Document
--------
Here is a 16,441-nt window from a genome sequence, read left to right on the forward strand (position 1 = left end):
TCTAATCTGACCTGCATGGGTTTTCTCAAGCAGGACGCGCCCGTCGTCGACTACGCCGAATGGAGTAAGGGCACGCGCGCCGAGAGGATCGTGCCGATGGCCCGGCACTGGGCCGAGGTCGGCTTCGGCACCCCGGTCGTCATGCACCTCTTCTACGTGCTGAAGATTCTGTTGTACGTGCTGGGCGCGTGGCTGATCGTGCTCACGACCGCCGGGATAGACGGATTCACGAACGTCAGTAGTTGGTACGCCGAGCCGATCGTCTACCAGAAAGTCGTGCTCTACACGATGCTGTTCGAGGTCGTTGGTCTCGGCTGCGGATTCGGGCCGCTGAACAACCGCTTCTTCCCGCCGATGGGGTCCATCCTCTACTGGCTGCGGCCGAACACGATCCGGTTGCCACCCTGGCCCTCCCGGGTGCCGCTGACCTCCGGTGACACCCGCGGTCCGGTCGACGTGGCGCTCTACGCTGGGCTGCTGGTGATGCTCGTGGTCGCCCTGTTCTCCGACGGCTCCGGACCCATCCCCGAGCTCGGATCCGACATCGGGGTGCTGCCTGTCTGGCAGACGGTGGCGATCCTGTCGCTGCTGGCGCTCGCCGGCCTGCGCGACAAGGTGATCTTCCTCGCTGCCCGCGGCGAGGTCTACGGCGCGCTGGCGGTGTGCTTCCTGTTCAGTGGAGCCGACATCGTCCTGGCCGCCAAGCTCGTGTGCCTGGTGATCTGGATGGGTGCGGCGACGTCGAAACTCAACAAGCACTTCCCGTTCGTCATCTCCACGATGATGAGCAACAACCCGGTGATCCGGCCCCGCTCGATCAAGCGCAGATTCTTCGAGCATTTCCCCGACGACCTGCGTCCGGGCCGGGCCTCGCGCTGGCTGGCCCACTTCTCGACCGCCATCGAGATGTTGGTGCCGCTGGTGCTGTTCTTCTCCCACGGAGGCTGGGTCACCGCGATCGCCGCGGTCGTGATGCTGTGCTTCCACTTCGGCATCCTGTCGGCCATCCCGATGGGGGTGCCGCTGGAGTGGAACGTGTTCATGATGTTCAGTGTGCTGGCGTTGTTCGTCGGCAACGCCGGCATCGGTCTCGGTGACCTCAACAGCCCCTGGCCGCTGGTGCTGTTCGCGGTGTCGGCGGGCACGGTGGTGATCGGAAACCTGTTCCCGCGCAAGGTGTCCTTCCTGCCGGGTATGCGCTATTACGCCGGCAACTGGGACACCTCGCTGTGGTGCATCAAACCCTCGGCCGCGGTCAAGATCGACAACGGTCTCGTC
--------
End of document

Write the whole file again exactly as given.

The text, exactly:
Here is a 16,441-nt window from a genome sequence, read left to right on the forward strand (position 1 = left end):
TCTAATCTGACCTGCATGGGTTTTCTCAAGCAGGACGCGCCCGTCGTCGACTACGCCGAATGGAGTAAGGGCACGCGCGCCGAGAGGATCGTGCCGATGGCCCGGCACTGGGCCGAGGTCGGCTTCGGCACCCCGGTCGTCATGCACCTCTTCTACGTGCTGAAGATTCTGTTGTACGTGCTGGGCGCGTGGCTGATCGTGCTCACGACCGCCGGGATAGACGGATTCACGAACGTCAGTAGTTGGTACGCCGAGCCGATCGTCTACCAGAAAGTCGTGCTCTACACGATGCTGTTCGAGGTCGTTGGTCTCGGCTGCGGATTCGGGCCGCTGAACAACCGCTTCTTCCCGCCGATGGGGTCCATCCTCTACTGGCTGCGGCCGAACACGATCCGGTTGCCACCCTGGCCCTCCCGGGTGCCGCTGACCTCCGGTGACACCCGCGGTCCGGTCGACGTGGCGCTCTACGCTGGGCTGCTGGTGATGCTCGTGGTCGCCCTGTTCTCCGACGGCTCCGGACCCATCCCCGAGCTCGGATCCGACATCGGGGTGCTGCCTGTCTGGCAGACGGTGGCGATCCTGTCGCTGCTGGCGCTCGCCGGCCTGCGCGACAAGGTGATCTTCCTCGCTGCCCGCGGCGAGGTCTACGGCGCGCTGGCGGTGTGCTTCCTGTTCAGTGGAGCCGACATCGTCCTGGCCGCCAAGCTCGTGTGCCTGGTGATCTGGATGGGTGCGGCGACGTCGAAACTCAACAAGCACTTCCCGTTCGTCATCTCCACGATGATGAGCAACAACCCGGTGATCCGGCCCCGCTCGATCAAGCGCAGATTCTTCGAGCATTTCCCCGACGACCTGCGTCCGGGCCGGGCCTCGCGCTGGCTGGCCCACTTCTCGACCGCCATCGAGATGTTGGTGCCGCTGGTGCTGTTCTTCTCCCACGGAGGCTGGGTCACCGCGATCGCCGCGGTCGTGATGCTGTGCTTCCACTTCGGCATCCTGTCGGCCATCCCGATGGGGGTGCCGCTGGAGTGGAACGTGTTCATGATGTTCAGTGTGCTGGCGTTGTTCGTCGGCAACGCCGGCATCGGTCTCGGTGACCTCAACAGCCCCTGGCCGCTGGTGCTGTTCGCGGTGTCGGCGGGCACGGTGGTGATCGGAAACCTGTTCCCGCGCAAGGTGTCCTTCCTGCCGGGTATGCGCTATTACGCCGGCAACTGGGACACCTCGCTGTGGTGCATCAAACCCTCGGCCGCGGTCAAGATCGACAACGGTCTCGTC